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Shares rebound on hopes for U.S. stimulus, new Europe steps

Published: July 26, 2012 | 6:30 am
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Asian shares rose on Thursday on bargain hunting as hopes grew for more U.S. stimulus to support growth and new European measures to contain the euro zone’s debt woes, but sentiment remained frail.

European stocks will likely open narrowly mixed, reflecting Asia’s cautiously positive mood and nearly flat U.S. stock futures which signals a mild start on Wall Street.

Financial spreadbetters called the main indexes in London .FTSE, Paris .FHCI and Frankfurt .GDAXI to open between a 0.1 percent fall and a 0.1 percent rise. .EU .L .N

Worries about the euro crisis eased somewhat on comments from European Central Bank Governing Council member Ewald Nowotny who said there are arguments for giving Europe’s permanent rescue fund a banking license — an idea that the ECB has rejected so far. A banking license would boost the fund’s firepower by allowing it access to cheap ECB funding.

Borrowing costs in Spain, which is facing snowballing regional debts and a banking sector struggling to clean up bad loans, retreated slightly on Wednesday while safe-haven U.S. Treasury yields also inched up from historic lows.

Risk assets plummeted over the past week as concerns intensified that Spain, the euro zone’s fourth-largest economy, might need to seek a full bailout. If it did, that would threaten to deplete Europe’s rescue fund just when other highly indebted states were fighting to fend off surging borrowing costs.

“The slight pull-back in euro zone borrowing costs fed some relief, giving investors an impetus to hunt for cheapened stocks as Asian equities have been oversold in terms of valuations,” said Hirokazu Yuihama, a senior strategist at Daiwa Securities.

“Caution will prevail as long as the European woes simmer and defensive sectors such as telecommunication and consumer goods will outperform growth-sensitive sectors,” he said.

According to Yuihama, however, Asia should be more attractive than elsewhere for investors as the region’s “relative cheapness has been widening since around May.”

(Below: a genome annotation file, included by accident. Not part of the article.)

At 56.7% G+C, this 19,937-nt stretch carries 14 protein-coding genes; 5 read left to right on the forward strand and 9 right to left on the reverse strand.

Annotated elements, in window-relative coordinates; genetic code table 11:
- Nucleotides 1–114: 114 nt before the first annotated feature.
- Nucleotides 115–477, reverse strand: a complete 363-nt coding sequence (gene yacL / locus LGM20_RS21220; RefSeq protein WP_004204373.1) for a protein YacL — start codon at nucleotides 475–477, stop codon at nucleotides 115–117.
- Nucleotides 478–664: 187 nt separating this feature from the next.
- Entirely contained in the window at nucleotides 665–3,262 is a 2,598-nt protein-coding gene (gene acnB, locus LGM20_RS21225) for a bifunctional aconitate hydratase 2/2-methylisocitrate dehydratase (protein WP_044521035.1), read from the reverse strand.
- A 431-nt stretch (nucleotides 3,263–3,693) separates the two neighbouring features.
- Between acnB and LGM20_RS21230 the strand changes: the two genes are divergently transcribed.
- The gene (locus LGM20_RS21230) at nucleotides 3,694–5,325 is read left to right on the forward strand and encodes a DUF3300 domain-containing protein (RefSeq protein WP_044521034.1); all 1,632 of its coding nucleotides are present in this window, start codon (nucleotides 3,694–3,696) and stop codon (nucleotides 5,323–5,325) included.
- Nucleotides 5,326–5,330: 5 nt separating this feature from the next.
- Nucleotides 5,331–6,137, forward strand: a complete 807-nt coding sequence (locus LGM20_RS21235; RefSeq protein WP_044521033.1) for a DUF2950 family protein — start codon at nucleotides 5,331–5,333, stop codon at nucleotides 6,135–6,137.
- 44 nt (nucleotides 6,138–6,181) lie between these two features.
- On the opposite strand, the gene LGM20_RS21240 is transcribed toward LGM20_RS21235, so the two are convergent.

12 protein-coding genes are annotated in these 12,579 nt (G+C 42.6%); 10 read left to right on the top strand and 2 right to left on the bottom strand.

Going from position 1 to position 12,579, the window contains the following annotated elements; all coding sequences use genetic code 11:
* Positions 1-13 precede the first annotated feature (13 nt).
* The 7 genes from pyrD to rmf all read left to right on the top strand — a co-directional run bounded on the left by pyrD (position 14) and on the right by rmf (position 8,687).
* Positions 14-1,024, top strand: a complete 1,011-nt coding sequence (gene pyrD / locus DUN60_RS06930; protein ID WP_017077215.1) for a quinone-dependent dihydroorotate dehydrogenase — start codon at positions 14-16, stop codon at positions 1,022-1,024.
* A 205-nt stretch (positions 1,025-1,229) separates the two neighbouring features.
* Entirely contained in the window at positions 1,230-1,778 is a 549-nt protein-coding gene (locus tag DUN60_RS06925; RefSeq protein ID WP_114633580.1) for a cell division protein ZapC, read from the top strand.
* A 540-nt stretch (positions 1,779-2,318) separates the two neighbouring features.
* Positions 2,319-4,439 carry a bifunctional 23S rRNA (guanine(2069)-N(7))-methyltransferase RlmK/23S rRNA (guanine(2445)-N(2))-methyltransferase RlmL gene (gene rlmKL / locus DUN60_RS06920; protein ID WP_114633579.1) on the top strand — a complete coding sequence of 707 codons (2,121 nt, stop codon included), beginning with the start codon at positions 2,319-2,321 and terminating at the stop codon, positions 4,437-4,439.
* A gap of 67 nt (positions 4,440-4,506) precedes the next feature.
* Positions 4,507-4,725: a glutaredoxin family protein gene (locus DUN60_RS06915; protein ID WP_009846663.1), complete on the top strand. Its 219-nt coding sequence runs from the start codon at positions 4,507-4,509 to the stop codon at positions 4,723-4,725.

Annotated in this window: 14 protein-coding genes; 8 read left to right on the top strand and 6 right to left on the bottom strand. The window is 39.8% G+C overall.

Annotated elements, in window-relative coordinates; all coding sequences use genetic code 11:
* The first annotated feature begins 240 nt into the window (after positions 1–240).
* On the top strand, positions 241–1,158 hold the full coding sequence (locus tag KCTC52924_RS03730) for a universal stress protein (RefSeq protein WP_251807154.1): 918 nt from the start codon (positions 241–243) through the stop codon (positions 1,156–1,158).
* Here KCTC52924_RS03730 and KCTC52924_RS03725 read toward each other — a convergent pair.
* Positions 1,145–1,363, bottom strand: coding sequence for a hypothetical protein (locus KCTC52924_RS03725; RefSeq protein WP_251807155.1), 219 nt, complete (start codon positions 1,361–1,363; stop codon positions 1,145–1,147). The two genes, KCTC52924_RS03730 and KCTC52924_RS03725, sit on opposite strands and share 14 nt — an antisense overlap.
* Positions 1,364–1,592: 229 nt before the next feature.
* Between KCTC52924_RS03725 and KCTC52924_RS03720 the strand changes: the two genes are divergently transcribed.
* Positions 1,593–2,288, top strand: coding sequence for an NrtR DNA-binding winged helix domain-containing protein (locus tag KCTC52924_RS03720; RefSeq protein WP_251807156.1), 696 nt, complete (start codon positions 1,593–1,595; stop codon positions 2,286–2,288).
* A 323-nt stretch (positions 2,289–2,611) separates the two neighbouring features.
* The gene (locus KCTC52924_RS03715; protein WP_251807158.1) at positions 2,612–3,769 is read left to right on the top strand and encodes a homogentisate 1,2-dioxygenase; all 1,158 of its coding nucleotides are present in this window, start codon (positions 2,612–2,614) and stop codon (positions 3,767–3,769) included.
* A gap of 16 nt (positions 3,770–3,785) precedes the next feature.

MSCI’s broadest index of Asia-Pacific shares outside Japan .MIAPJ0000PUS, which fell the last four sessions, was up 0.6 percent at 401.95. The index hit a one-month low of 397.44 on Wednesday, but despite daily swings, its downside has been recovering from 2012 lows of 379.17 hit in early June.

Korean shares .KS11 rebounded from lows for the year hit on Wednesday, climbing 0.8 percent, while Shanghai shares also managed a 0.3 percent gain .SSEC after closing at their lowest since March 2009 on Wednesday. Japan’s Nikkei .N225 gained 0.8 percent after touching a seven-week low on Wednesday. .T

Data showing new U.S. home sales in June posted their biggest drop in more than a year and prices resumed their downward trend reinforced views the U.S. Federal Reserve would consider more easing steps to underpin a delicate recovery.

“It feels as though risk assets will probably have reasonable support, given central bankers may be warming to further action, and this leads us into next week where the FOMC and ECB meet,” said Chris Weston, a dealer at IG Markets in Melbourne.


The euro eased 0.1 percent to $1.2147 after rising against the dollar for the first time in six days on Wednesday.

It was off a 25-month low of $1.2042 hit on Tuesday but also below a peak on Wednesday of $1.21705. Against the yen, the euro firmed to 94.98 yen, inching away from a low of 94.12 yen touched on Tuesday, its weakest since November 2000.

The dollar held steady against the yen above 78 yen.

“The fact is the ECB is still quite divided on the issue of giving the ESM a banking license,” said Mitul Kotecha, head of global foreign exchange strategy for Credit Agricole in Hong Kong, referring to the euro zone’s rescue fund.

“I think if anything, any bounce that this has induced would be short-lived. I don’t see the euro sustaining gains,” he said.

At the same time, the euro’s downside against the dollar may be limited ahead of the Fed’s meeting next week, given growing speculation that the Fed might take some action next week, Kotecha said.

Data released on Wednesday underscored the damage the three-year debt crisis has inflicted on Europe’s economic activity.

German business sentiment dropped in July for a third straight month to its lowest level in more than two years, according to the latest survey by the Munich-based Ifo think tank, while British economic output shrank much more than expected in the second quarter, official data showed.

The top 10 U.S. prime money market funds reduced their euro zone debt holdings to 8 percent of their combined assets in June, the lowest level since 2006 as concerns over Spain intensified, Fitch Ratings said in a report on Wednesday.

A general easing in risk aversion helped to improve Asian credit markets, narrowing the spread on the iTraxx Asia ex-Japan investment-grade index by 2 basis points.


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